Specific rules apply to the service of court and judicial documents and judgments issued by Cypriot or foreign courts in Cyprus. This update reviews the private service of documents that are not a part of a pending court procedure to companies with a registered office in Cyprus.
Companies must publish details of their registered office with the Registrar of Companies upon incorporation and file a notification with the registrar within 14 days of any change of address (Section 102(2)(a) of the Companies Law, Cap 113). The service of documents delivered to a company's registered address is regulated under Section 372 of Cap 113, which states that a document may be served on a company by delivering it or sending it by post to the registered office of said company.
Halsbury's Laws of England (third edition) clarifies that the word 'document' includes a writ of summons, as decided under English case law.(1)
Order 5B of the Civil Procedure Rules applies to the private service of documents. Order 5B provides that the private service of a writ of summons, an appeal, a pleading, court documents and all documents that can be ordered by the courts must be carried out by a Supreme Court-licensed private process server. A private process server is distinct from a court process server by being self-employed. The service of all court documents issued by government departments or services is excluded from Order 5B's scope.
A director – as a company officer authorised to manage company business as per Regulation 80, Table A, Part I of the Companies Law Cap 113 – is a person authorised by law to receive any documents addressed to the relevant company. Further, Order 5.θ7 of the Civil Procedure Rules, which applies to the service of a writ of summons (claim form) and other court documents (as opposed to service of private documents), provides that:
"in the absence of any statutory provision regulating service of process upon a corporate body, service of an office copy of a writ of summons or other process on the president or other head officer, or on the treasurer or secretary of such body, or delivery of such copy at the office of such body, shall be deemed good service."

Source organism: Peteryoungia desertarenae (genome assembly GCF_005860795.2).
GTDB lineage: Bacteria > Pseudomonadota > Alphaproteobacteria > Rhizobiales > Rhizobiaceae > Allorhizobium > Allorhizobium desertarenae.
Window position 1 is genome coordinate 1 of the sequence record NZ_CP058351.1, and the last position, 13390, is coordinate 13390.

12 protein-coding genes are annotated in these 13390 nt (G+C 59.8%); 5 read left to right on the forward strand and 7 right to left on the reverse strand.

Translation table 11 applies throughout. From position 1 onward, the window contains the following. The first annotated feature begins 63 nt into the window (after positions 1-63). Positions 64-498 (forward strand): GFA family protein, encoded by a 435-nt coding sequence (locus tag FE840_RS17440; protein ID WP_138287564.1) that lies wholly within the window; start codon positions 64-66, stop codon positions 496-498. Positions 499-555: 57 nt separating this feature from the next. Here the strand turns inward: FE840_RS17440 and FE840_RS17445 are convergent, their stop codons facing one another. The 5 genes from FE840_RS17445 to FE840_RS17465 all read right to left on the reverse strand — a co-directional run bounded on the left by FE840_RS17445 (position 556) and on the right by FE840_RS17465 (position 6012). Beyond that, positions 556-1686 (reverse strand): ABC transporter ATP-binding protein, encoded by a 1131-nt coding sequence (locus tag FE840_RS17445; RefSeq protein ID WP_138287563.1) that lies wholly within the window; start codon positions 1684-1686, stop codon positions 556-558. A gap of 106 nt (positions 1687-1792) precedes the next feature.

The applicability of Order 5.θ7 with regard to the service of a writ of summons was referred to in the Supreme Court case Holy Metropolis of Limassol v Chr Michaelides (1 AAD 43 (2002)).
In the recent Larnaca District Court decision in Clappas Trading House Ltd v Tranquil Seas Hotel, Judge Talaridou-Contopoulou upheld Section 372 of the Companies Law and Order 5 of the Civil Procedure Rules in connection with the service of a notice demand for a debt. Although the document in this case was not a court document, failure to comply with the notice would have resulted in judicial proceedings. It was therefore held that service of the document at the company's registered office, and later to the company director at said office, constituted good service. The court clarified that in determining whether a document has been properly served on a company, it is crucial to establish the company's actual notice of the document being served. In this case, it was held that the company had received notice of the document being served.
It was further noted that service at a company's registered office is valid even if there is no clear indication of the person at the registered office to whom the writ of summons was delivered. This information was referred to in Holy Metropolis.
For further information on this topic please contact Stella Koukounis at Solsidus Law by telephone (+357 22 007700) or email (firstname.lastname@example.org). The Solsidus Law website can be accessed at www.solsiduslaw.com.
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